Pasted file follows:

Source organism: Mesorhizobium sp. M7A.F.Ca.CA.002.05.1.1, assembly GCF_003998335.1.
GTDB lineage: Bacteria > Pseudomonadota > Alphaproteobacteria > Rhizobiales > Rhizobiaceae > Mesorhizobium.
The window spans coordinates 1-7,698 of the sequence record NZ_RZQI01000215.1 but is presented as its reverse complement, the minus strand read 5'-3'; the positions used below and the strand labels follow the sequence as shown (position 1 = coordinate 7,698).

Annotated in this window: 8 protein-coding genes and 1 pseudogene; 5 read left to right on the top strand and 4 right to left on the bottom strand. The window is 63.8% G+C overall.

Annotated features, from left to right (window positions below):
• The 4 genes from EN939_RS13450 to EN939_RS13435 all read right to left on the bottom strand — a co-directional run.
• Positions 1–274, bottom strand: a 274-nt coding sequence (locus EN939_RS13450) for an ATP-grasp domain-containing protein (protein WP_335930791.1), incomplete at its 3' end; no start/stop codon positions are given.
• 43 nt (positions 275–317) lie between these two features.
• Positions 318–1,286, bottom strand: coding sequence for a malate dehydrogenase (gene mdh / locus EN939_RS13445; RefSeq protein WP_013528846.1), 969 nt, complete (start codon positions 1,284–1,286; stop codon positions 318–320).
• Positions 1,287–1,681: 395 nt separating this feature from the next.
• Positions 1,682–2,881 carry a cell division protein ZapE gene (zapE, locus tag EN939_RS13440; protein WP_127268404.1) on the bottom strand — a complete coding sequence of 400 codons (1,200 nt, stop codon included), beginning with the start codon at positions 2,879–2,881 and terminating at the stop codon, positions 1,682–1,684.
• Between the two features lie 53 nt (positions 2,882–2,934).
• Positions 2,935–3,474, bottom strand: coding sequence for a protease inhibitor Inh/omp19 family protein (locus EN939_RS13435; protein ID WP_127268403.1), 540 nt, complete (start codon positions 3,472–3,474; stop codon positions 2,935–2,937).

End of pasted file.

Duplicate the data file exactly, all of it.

Source organism: Mesorhizobium sp. M7A.F.Ca.CA.002.05.1.1, assembly GCF_003998335.1.
GTDB lineage: Bacteria > Pseudomonadota > Alphaproteobacteria > Rhizobiales > Rhizobiaceae > Mesorhizobium.
The window spans coordinates 1-7,698 of the sequence record NZ_RZQI01000215.1 but is presented as its reverse complement, the minus strand read 5'-3'; the positions used below and the strand labels follow the sequence as shown (position 1 = coordinate 7,698).

Annotated in this window: 8 protein-coding genes and 1 pseudogene; 5 read left to right on the top strand and 4 right to left on the bottom strand. The window is 63.8% G+C overall.

Annotated features, from left to right (window positions below):
• The 4 genes from EN939_RS13450 to EN939_RS13435 all read right to left on the bottom strand — a co-directional run.
• Positions 1–274, bottom strand: a 274-nt coding sequence (locus EN939_RS13450) for an ATP-grasp domain-containing protein (protein WP_335930791.1), incomplete at its 3' end; no start/stop codon positions are given.
• 43 nt (positions 275–317) lie between these two features.
• Positions 318–1,286, bottom strand: coding sequence for a malate dehydrogenase (gene mdh / locus EN939_RS13445; RefSeq protein WP_013528846.1), 969 nt, complete (start codon positions 1,284–1,286; stop codon positions 318–320).
• Positions 1,287–1,681: 395 nt separating this feature from the next.
• Positions 1,682–2,881 carry a cell division protein ZapE gene (zapE, locus tag EN939_RS13440; protein WP_127268404.1) on the bottom strand — a complete coding sequence of 400 codons (1,200 nt, stop codon included), beginning with the start codon at positions 2,879–2,881 and terminating at the stop codon, positions 1,682–1,684.
• Between the two features lie 53 nt (positions 2,882–2,934).
• Positions 2,935–3,474, bottom strand: coding sequence for a protease inhibitor Inh/omp19 family protein (locus EN939_RS13435; protein ID WP_127268403.1), 540 nt, complete (start codon positions 3,472–3,474; stop codon positions 2,935–2,937).